(FYI, I am including my favorite country songs because at this time I am into country music.--alexshrugged)
This Year in Video Games
- NBA Jam: It will bring in over 1 BILLION DOLLARS is gross revenues. (Sports games are back, baby!-alexshrugged) 
- The 7th Guest: One of the 1st games released exclusively on CDROM. 
- Doom: A first-person shooter featuring more realistic 3-D graphics (for the time). 
- Atari's Jaguar Console brings 64-bits of screaming power to the home console: Unfortunately, it comes with a gacked memory controller and poor developer support. Fewer games for the system sounds the death knell for Atari's home market. 
In Other News
- NBC's Dateline fakes a gas tank explosion in a GM truck crash: GM sues. NBC settles the next day. 
- The World Trade Center bombing: A van blows up under the North Tower, killing 6. Over 1,000 are injured. The bombers will be caught. 
- Lorena Bobbitt cuts off the penis of her husband John Wayne Bobbitt: Surgeons reattach it. (I've heard that it still works.--alexshrugged)) 
- White House deputy counsel Vince Foster commits suicide in Fort Marcy Park: Conspiracy theories abound. (The White House seems to interfere with the investigation, particularly Hillary Clinton.--alexshrugged) 
- More than a dozen are dead in the Southwest from a outbreak of the Hantavirus: . 
- Floods in Bangladesh, India and Nepal kill over 4,000: . 
- IBM announces corporate losses of $4.97 billion: (It looks like IBM is going down, but my father invests his meager savings on a hunch that it will come back. He wins. My father was always sharp in the stock market.--alexshrugged) 
- North Korea withdraws from the Nuclear Nonproliferation Treaty: Thus begins a long struggle with North Korea. 
- South Africa officially abandons its nuclear weapons program: Their warheads were dismantled 4 years ago. 
- Space Shuttle Endeavour launches on a mission to repair the Hubble Space Telescope: The mirror has a flaw. 
- Debian Linux is released: (I use Debian Linux.--alexshrugged) 
Gulf War Aftermath
- UN inspection teams leave Iraq. Iraq then agrees to their demands and they return: Back and forth.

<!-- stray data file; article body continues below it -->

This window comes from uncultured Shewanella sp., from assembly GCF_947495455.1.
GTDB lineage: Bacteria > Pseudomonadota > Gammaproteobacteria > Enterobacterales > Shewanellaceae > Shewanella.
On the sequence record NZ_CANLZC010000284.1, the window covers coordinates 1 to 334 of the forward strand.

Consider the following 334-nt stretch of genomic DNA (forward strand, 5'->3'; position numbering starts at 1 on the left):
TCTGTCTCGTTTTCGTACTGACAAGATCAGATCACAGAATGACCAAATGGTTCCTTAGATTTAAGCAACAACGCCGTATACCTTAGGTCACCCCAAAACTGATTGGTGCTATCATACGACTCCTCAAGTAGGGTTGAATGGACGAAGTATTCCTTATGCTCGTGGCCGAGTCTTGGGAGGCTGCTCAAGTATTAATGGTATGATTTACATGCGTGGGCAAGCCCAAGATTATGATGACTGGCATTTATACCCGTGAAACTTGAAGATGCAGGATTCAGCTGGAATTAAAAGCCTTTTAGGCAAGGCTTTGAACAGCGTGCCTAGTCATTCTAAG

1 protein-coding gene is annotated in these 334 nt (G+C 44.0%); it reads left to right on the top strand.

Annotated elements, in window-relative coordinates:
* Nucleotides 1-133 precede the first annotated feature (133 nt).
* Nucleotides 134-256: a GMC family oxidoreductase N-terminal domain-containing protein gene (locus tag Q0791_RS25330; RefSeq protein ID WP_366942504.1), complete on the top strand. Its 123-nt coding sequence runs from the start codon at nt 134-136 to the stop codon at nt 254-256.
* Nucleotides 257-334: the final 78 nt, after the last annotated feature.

- Iraq begins military operations in the demilitarized zone between Iraq and Kuwait: US forces launch 40 Tomahawk cruise missiles at Baghdad. Iraq submits. 
- Soviet space program paraphernalia are auctioned off: They rake in $6.8 million (US). The Lunokhod 1 and Luna 17 sell for $68,500. 
- Kazakhstan agrees to dismantle the more than 100 missiles left behind after the dissolution of the USSR: . 
The Waco Siege
- Janet Reno becomes the 1st female Attorney General of the United States: . 
- A fire breaks out at the Branch Davidian compound, killing 76 people including David Koresh: Many children die. Janet Reno takes the blame. (President Truman said "The buck stops here". Apparently, Bill Clinton is saying, "The Buck never got here."--parphrasing Rush Limbaugh's comments) 
- The Great Brinks Robbery: $7.4 million is stolen from an armored car depot: It is the 5th largest robbery in U.S. history. 
- The Branch Davidian compound in Waco, Texas is raided: A 51-day standoff begins. 
- President Clinton orders the US Air Force to allow women to fly war planes: . 
- President Bill Clinton announces his 'Don't ask, don't tell' policy for gays in the military: (It seems reasonable enough.--alexshrugged). 
- PLO leader Yasser Arafat and Israeli prime minister Yitzhak Rabin sign a peace accord: (Don't break out the champagne just yet.--alexshrugged) 
- Blackhawk Down! In the Battle of Mogadishu, Somalia, 2 US Army Blackhawks are shot down. A lot of people will die today. 
- US warships enforce the UN trade sanctions against Haiti: Currently, Haiti has a military dictatorship. 
- A federal judge sentences LAPD officers Stacey Koon and Laurence Powell to 30 months: Apparently they violated Rodney King's civil rights. 
- The World Health Organization declares tuberculosis a Global Emergency: (It is.--alexshrugged)